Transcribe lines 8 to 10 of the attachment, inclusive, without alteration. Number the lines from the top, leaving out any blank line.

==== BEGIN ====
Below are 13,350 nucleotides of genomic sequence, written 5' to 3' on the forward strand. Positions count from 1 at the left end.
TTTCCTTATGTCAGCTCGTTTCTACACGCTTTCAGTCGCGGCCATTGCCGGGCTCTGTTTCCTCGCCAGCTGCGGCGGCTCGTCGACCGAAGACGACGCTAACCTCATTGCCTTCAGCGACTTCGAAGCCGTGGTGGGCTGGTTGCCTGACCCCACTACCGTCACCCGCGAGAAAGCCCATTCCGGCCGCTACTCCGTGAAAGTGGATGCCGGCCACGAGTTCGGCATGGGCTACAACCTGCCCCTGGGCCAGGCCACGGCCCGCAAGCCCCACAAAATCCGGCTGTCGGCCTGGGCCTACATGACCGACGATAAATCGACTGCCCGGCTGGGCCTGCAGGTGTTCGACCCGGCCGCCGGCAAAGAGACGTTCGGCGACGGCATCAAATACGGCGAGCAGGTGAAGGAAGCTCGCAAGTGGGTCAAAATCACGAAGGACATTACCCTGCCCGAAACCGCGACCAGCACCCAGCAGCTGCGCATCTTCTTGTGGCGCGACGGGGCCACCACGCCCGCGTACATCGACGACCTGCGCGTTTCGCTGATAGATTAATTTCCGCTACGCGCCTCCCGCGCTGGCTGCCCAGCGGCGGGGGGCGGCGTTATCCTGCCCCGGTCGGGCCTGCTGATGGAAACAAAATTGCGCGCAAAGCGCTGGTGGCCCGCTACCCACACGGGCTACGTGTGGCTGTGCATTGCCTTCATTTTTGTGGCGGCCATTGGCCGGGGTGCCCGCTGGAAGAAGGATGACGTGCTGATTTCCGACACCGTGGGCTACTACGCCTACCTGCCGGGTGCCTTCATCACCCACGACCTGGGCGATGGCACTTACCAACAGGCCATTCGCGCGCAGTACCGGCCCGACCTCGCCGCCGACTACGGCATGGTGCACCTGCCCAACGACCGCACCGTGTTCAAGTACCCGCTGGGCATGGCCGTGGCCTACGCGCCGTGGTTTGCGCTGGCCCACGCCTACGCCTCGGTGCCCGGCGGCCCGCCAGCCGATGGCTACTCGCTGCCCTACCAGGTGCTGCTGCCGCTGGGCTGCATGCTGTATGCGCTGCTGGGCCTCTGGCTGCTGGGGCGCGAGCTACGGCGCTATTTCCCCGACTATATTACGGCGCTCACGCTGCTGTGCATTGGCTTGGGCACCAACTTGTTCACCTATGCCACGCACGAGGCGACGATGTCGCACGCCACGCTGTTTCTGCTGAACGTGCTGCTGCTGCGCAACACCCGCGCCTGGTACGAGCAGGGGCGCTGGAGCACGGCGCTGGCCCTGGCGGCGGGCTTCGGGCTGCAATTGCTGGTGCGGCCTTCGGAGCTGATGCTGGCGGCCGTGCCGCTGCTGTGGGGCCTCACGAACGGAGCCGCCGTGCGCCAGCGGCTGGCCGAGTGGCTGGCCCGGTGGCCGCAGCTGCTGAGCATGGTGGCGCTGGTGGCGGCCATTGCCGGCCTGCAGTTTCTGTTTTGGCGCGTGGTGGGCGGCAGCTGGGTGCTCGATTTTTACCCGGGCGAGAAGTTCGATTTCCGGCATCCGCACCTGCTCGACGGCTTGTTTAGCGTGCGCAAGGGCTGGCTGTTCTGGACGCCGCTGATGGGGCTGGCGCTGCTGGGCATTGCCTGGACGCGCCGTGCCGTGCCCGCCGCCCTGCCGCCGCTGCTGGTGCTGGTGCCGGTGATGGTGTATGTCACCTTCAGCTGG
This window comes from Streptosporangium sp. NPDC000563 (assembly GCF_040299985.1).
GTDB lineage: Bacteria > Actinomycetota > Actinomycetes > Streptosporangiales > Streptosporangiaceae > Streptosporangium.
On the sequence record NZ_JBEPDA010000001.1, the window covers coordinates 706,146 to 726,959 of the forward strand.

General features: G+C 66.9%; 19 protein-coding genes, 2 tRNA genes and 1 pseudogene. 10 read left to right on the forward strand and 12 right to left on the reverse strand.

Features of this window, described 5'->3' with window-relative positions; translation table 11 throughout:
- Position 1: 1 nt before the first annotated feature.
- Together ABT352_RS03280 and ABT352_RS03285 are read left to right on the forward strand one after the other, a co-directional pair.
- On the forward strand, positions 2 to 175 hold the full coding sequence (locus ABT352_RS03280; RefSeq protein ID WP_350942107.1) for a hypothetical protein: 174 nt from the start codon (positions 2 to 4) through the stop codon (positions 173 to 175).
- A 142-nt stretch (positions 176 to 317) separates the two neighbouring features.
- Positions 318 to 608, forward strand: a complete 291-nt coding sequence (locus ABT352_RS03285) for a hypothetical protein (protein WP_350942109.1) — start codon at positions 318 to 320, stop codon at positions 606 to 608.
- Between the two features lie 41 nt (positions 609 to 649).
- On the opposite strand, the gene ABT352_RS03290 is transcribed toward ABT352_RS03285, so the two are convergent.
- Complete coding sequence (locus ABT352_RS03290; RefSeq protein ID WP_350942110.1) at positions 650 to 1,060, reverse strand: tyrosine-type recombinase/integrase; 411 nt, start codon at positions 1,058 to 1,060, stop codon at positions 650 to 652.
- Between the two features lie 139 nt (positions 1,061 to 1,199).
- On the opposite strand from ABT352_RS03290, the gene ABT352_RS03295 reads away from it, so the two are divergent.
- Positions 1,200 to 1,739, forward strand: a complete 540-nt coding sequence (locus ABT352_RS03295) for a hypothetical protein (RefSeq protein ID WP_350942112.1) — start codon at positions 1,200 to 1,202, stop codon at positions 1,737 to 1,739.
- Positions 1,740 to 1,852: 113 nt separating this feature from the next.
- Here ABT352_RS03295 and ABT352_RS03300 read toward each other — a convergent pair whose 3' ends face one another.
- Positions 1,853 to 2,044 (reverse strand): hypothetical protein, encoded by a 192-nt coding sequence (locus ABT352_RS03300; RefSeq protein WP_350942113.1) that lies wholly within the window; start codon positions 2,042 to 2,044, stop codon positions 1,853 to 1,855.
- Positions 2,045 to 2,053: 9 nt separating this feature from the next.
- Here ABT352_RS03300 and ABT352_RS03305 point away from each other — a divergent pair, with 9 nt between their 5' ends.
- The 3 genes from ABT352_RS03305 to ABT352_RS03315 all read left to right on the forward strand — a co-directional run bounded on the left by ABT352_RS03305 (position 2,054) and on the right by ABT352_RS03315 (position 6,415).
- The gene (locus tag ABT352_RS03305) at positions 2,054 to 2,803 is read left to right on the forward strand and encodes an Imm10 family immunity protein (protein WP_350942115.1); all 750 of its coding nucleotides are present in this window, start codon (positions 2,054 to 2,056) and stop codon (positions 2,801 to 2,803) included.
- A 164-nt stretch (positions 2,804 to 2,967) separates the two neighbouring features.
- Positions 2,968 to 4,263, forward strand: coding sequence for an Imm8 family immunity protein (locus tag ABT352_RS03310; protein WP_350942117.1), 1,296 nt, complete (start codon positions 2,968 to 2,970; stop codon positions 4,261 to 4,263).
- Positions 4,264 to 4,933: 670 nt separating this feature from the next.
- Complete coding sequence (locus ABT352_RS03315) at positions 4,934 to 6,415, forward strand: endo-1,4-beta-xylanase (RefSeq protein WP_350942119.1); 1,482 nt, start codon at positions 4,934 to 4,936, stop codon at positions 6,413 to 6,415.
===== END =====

- Position 1: 1 nt before the first annotated feature.
- Together ABT352_RS03280 and ABT352_RS03285 are read left to right on the forward strand one after the other, a co-directional pair.
- On the forward strand, positions 2 to 175 hold the full coding sequence (locus ABT352_RS03280; RefSeq protein ID WP_350942107.1) for a hypothetical protein: 174 nt from the start codon (positions 2 to 4) through the stop codon (positions 173 to 175).